The Pakistan Telecommunication Authority (PTA) has blocked Facebook over a competition encouraging its users to post caricatures of Prophet Mohammad (PBUH) on the social networking site. Earlier in the day, the LHC ordered authorities to block Facebook until May 31..
The depiction of any prophet is strictly prohibited in Islam as blasphemous and Muslims across the world staged angry protests over the publication of satirical cartoons of the Prophet Mohammed in European newspapers in 2006.
Controversy erupted in the conservative Muslim country last month when a Facebook user set up a page called "Draw Mohammed Day", inviting people to send in their caricatures of the Muslim prophet on May 20.The move angered thousands of young people and Muslim faithful in Pakistan, unleashing an online campaign and isolated protests that grabbed the government's attention and the controversial page was blocked on Tuesday.
But a group of lawyers went a step further Wednesday and petitioned the court to order a blanket ban on Facebook in Pakistan.
Lahore High court Wednesday ordered authorities to block Facebook in the country over a page encouraging users to post caricatures of the Prophet Mohammed (PBUH) on the site.
Thousands of members of the social networking site have launched an online campaign demanding a boycott of Facebook over the offending page.
Justice Ejaz Chaudhry of the Lahore High Court directed the Pakistan Telecommunications Authority (PTA) to block Facebook after a group of lawyers moved a petition in the court.
An interim order has been issued until May 31, when the court is to start a detailed hearing of the case.
A spokesman said PTA would move to implement the ban once the order has been issued by the ministry of information technology.
“We will implement the order as soon as we get the instructions,” Khurram Mehran told AFP.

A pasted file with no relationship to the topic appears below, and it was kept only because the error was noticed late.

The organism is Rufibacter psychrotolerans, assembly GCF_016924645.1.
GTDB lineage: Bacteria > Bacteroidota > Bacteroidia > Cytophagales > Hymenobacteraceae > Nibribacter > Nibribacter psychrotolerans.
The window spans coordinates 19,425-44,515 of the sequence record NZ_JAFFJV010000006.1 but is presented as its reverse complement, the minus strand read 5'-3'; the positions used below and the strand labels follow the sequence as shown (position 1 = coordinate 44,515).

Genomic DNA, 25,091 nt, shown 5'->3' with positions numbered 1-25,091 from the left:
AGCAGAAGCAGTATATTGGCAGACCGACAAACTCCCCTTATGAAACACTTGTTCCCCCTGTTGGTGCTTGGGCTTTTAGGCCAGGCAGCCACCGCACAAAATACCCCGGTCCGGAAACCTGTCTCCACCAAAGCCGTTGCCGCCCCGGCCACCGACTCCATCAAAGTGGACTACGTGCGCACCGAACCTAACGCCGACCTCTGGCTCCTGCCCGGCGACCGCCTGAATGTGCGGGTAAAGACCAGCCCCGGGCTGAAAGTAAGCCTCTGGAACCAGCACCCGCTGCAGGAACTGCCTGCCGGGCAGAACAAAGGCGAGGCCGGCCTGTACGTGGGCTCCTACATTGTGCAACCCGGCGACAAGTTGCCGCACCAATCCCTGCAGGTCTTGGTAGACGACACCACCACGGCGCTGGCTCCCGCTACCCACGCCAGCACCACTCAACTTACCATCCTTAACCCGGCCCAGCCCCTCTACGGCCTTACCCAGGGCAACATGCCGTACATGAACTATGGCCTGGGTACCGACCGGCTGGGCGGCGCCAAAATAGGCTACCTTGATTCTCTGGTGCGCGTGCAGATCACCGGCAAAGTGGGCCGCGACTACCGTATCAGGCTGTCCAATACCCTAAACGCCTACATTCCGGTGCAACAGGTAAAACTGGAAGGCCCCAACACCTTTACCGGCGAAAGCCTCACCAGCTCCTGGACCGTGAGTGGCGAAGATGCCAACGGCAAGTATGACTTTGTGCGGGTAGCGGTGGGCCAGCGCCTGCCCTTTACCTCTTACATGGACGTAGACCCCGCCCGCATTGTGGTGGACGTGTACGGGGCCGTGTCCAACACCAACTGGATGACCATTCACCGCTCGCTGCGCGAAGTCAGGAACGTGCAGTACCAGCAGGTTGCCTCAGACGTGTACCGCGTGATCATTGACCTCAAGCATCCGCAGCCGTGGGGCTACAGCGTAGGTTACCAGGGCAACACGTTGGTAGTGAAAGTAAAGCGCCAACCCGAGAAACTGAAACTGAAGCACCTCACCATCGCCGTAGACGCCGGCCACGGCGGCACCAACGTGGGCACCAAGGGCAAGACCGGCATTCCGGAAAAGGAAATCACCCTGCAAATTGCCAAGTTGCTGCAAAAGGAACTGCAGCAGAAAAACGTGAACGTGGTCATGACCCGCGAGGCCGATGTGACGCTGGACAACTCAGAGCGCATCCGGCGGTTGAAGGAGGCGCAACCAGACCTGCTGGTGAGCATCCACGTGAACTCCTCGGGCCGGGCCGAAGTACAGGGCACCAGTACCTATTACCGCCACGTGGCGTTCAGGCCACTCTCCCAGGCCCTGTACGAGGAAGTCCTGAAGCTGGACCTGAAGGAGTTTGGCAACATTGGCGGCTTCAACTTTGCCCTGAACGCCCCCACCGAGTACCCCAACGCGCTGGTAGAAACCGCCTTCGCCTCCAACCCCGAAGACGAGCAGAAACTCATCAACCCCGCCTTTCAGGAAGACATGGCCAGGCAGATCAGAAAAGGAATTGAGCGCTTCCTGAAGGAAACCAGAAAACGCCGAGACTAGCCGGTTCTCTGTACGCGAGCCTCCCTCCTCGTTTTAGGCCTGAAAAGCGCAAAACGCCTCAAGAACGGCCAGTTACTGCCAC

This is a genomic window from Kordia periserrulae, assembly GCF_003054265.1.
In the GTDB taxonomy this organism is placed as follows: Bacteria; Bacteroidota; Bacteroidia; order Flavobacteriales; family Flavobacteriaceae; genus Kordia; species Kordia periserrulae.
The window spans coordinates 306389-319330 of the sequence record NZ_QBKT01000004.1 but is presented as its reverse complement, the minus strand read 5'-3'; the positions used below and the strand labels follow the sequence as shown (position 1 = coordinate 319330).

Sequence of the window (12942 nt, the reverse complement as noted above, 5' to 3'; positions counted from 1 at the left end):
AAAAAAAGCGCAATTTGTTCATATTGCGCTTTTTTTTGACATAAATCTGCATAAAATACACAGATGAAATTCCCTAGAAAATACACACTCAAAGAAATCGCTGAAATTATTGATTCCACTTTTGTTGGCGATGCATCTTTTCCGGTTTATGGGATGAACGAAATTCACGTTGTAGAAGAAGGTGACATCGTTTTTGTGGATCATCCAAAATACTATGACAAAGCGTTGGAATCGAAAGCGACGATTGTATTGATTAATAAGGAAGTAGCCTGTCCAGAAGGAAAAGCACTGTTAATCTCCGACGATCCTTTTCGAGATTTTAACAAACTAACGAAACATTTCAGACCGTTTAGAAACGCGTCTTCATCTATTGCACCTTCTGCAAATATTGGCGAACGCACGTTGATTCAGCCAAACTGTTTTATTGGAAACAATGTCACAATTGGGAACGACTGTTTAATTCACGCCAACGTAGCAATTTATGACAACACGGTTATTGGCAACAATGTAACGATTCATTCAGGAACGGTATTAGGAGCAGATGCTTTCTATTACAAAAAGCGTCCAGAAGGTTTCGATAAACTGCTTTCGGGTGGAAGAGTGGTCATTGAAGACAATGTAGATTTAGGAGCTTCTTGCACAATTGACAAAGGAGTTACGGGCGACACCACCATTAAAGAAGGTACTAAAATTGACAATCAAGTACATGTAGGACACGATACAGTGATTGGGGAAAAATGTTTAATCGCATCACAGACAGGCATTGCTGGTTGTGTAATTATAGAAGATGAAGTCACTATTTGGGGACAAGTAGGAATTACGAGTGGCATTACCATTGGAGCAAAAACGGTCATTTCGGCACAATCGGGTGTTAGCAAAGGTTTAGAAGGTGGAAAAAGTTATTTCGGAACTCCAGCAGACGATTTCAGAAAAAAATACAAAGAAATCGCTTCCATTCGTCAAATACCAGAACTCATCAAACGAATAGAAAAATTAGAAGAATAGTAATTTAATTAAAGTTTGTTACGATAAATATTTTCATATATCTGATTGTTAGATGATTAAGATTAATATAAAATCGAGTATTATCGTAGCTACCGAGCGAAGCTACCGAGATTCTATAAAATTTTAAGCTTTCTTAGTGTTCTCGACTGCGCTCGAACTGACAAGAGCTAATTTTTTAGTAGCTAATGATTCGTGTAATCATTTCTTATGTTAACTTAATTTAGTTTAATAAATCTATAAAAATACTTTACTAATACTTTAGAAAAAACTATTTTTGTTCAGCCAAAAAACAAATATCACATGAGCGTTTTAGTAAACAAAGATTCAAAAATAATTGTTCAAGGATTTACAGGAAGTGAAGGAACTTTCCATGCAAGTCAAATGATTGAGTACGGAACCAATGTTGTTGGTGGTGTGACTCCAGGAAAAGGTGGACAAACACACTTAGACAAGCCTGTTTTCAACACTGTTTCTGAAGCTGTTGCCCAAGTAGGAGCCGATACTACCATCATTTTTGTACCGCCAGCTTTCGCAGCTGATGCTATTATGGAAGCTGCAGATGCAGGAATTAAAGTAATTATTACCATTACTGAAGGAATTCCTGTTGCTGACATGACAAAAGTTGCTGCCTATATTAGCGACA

“We have already blocked the URL link and issued instruction to Internet service providers yesterday,” he said.
Members of the social networking site told AFP on Wednesday that they were still able to access Facebook.
“We moved the petition in the wake of widespread resentment in the Muslim community against the Facebook contest,” lawyer Rai Bashir told AFP.
The petition also called on the government to lodge a strong protest with the owners of Facebook, he added.
Bashir said a PTA official told the judge his organisation had blocked the page, but the court ordered a total ban on the site.
Publications of similar cartoons in Danish newspapers in 2005 sparked deadly protests in Muslim countries. Around 50 people were killed during violent protests in Muslim countries in 2006 over the cartoons, five of them in Pakistan.
Pakistani people welcomed the court order and called for a complete ban on all Western websites “promoting liberal culture and obscenity”.
“The West, Europe and America are doing such things deliberately to hurt Muslims and to create divides between Islam and other religions,” said Atif Raza, a Karachi University Student.
“They are doing this because the want to use such sentiments to continue their war on terror justifying extremism within Islam,” he added.
Pakistan briefly banned YouTube in February 2008 in a similar protest against “blasphemous” cartoons of the Prophet Mohammed (PBUH) on the popular website.
YouTube said an Internet service provider complying with Pakistan's ban routed many worldwide users to nowhere for a couple of hours, which sparked a worldwide outage.